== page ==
‘. Constantin’s idea was to allow sysadmins to force every
require/include call to make a local copy of the
included files, perhaps using a new streams wrapper,
localcache:/, that could be set using an INI directive.

Rasmus didn’t like that idea, and wrote that it didn’t sound like something
that should be part of PHP at all. A generic file system caching mechanism
could be implemented using FUSE, and there are implementations of
rsyncfs available that would fulfill Constantin’s needs.
Constantin replied that he’d expect a simple implementation within PHP to be
portable and more readily available for real-world use than ‘experimental
and too abstract
‘ implementations, but – as Rasmus explained – a portable
implementation in PHP would be far from simple. Constantin only needed
something that would work with his own setup, and there are ways to resolve
the issues there without changing PHP. A simple cron job to check the local
files against the remote copy and update files atomically would do the task
even without any fancy file system layers‘. It made no sense to
Rasmus to add a complicated caching layer to the language just to avoid the
need for a little cron script.

Arnold Daniels wondered whether Constantin’s setup couldn’t be simplified,
since it’s pretty complicated as it stands. That said, he recommended DRBD as a tool for low-level file change
detection and synchronization, although noting that DRBD can be difficult to
set up.

Short version: Best to choose the right tool for the job in hand.

CVS: About that mystery extension…

Changes in CVS that you should probably be aware of include:

Prior to the 5.2.4 release candidate:

  • In ext/session, bug
    #42135
    (Second call of session_start() causes creation of
    SID) was fixed in PHP_5_2 branch only [Ilia]
  • Also in 5_2 only, core bug
    #42142
    (substr_replace() returns FALSE when
    length > string length) was fixed to work in the same way as
    substr() [Ilia]
  • In ext/xsl, a user specified class can now be returned from
    transformToDoc [Rob Richards]
  • In ext/simplexml, bug
    #41833
    (addChild() on a non-existent node, no node created,
    getName() segfaults) was fixed [Rob]
  • In ext/oci8, bugs #42134
    (oci_error() returns false after
    oci_new_collection() fails) and #42173 (INTERVAL and
    TIMESTAMP type fixes) were fixed [Tony, Christopher Jones]
  • get_loaded_extensions() now has an additional parameter
    which, if set to TRUE, returns Zend extensions [Johannes
    Schlüter]
  • PDO bug #41971
    (PDOStatement::fetch and PDOStatement::setFetchMode
    causes unexpected behavior) was fixed in the 5_2 branch [Ilia]
  • There is now a script to generate tokenizer data from
    zend_language_parser.h [Johannes]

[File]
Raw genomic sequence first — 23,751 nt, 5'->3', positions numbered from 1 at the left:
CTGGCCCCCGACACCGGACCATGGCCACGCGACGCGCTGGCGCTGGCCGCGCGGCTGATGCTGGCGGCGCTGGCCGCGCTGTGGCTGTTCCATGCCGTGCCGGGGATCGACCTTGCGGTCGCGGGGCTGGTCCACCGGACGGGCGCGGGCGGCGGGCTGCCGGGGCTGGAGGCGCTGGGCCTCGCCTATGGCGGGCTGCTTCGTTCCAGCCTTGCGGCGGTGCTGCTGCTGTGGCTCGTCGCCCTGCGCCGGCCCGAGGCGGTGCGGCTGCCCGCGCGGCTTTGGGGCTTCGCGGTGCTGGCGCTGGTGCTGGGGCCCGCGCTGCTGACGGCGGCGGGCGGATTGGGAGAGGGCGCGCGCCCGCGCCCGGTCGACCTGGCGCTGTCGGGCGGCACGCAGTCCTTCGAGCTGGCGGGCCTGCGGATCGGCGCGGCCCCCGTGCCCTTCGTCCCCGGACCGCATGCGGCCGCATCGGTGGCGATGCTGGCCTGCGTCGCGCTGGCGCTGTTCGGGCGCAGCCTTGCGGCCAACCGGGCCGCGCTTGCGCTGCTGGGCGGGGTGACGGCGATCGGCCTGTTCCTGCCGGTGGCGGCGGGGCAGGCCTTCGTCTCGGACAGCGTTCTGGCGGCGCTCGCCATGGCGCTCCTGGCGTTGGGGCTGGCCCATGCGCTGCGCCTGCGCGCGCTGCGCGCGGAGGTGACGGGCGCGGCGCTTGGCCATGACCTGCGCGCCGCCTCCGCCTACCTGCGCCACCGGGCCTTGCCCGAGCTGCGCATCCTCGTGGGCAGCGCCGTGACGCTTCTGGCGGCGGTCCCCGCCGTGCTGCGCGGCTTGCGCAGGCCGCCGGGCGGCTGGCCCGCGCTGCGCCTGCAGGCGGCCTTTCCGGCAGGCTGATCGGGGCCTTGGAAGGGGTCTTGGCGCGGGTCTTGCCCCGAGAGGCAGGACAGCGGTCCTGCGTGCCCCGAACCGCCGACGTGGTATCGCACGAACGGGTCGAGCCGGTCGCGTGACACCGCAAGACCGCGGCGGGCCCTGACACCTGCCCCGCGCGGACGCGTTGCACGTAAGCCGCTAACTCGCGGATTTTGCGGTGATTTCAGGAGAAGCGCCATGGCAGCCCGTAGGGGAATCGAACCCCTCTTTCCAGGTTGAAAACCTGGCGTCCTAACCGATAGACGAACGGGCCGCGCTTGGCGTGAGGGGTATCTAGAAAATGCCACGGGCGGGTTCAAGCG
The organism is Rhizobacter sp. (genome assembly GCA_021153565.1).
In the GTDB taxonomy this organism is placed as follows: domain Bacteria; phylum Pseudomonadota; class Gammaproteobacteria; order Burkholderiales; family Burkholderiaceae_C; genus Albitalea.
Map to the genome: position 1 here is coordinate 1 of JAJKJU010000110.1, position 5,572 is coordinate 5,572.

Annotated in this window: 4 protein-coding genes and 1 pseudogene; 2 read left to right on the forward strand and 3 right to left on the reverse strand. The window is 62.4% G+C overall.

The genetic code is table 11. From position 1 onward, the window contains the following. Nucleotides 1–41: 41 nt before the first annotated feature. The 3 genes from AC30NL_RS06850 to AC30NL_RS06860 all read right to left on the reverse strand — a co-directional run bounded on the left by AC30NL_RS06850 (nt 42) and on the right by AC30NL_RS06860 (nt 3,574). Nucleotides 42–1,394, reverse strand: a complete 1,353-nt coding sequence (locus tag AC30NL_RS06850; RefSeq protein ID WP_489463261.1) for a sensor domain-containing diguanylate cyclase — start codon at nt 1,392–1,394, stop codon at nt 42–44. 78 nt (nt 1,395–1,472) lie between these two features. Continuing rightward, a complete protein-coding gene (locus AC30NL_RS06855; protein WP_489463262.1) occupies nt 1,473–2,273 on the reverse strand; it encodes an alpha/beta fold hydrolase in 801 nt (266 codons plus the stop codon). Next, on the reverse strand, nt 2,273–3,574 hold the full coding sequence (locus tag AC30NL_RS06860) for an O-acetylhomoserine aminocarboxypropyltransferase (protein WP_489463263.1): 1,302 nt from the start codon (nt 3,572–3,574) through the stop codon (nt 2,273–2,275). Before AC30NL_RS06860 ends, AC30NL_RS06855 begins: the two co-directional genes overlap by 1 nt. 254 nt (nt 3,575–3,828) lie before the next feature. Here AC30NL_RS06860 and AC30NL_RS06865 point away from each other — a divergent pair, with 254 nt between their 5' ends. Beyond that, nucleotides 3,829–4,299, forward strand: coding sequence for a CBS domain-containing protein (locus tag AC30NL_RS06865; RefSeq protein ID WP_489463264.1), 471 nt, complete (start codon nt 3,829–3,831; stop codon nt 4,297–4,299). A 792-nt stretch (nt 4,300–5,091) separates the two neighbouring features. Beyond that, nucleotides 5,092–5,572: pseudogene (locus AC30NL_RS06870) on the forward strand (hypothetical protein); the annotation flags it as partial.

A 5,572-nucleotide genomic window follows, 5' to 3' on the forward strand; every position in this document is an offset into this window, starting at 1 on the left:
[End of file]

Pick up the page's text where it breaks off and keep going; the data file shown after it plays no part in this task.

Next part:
• In the SOAP extension, bug
    #42151
    (__destruct functions not called after catching a
    SoapFault exception) was fixed [Dmitry Stogov]
  • Zend Engine bug #42119
    (array_push($arr, &$obj) doesn’t work with
    zend.ze1_compatibility_mode=On) was fixed (no merge to HEAD
    required) [Dmitry]
  • Core bug #42164 (Internal
    Sendmail Support is ALWAYS disabled) was fixed [Johannes]
  • In ext/pdo_sqlite, bug
    #41831
    (pdo_sqlite prepared statements convert resources to
    strings) was fixed in 5_2 only [Ilia]

After the release candidate:

  • The embed SAPI now has a hardcoded INI, the same as in the
    cli SAPI [Stas]
  • Both snprintf() and spprintf() now have
    I, I32 and I64 support [Tony]
  • An elderly leak in the user filters code was fixed, closing bug #36492 [Sara Golemon]

In other CVS news, Andrey Hristov added a bunch of changes into the
mysterious new ext/mysqlnd introduced into CVS HEAD last week. It’s
now possible to switch statistics collection on or off via an INI setting,
among other things.

I tracked down Georg Richter, also of MySQL AB, to get the lowdown on the new
extension. Georg confirmed that mysqlnd is in fact not an
extension as such – in the same way that ext/libxml isn’t – but an
entirely new MySQL library, specifically written for PHP. Because it works
directly with the Zend Engine, mysqlnd is faster than the
external MySQL library currently shipped with the PHP distribution. For the
same reason, mysqlnd also saves on memory usage; it doesn’t need
to copy so many data structures around as does libmysql. Another
distinct advantage is the licensing; because mysqlnd is a
bundled client library that will ship as part of the PHP source, it’s PHP
licensed. The extension you’ll actually be enabling will still be either
ext/mysql or ext/mysqli; only the underlying library will
change, where mysqlnd is available and enabled. As a bonus, ext/mysqli will also now offer persistent connections for the first time.

All this has been planned for some time for PHP 6, but Georg explained that
there are now plans to backport the native driver (yep, that’s what the
nd‘ part means) to the upcoming PHP_5_3 branch, and also to add
full PDO support there eventually. Finally, Ulf Wendel in particular has been working
hard to gain almost complete code coverage in the MySQL related sections of
the test suite – almost 90% in CVS HEAD, according to the gcov page – to ensure
that the transition to the native library is as smooth as is humanly
possible.

Short version: You can find more in-depth coverage about mysqlnd
in
Ulf Wendel’s
blog
.

PAT: Dynamic static referencing, openssl and
more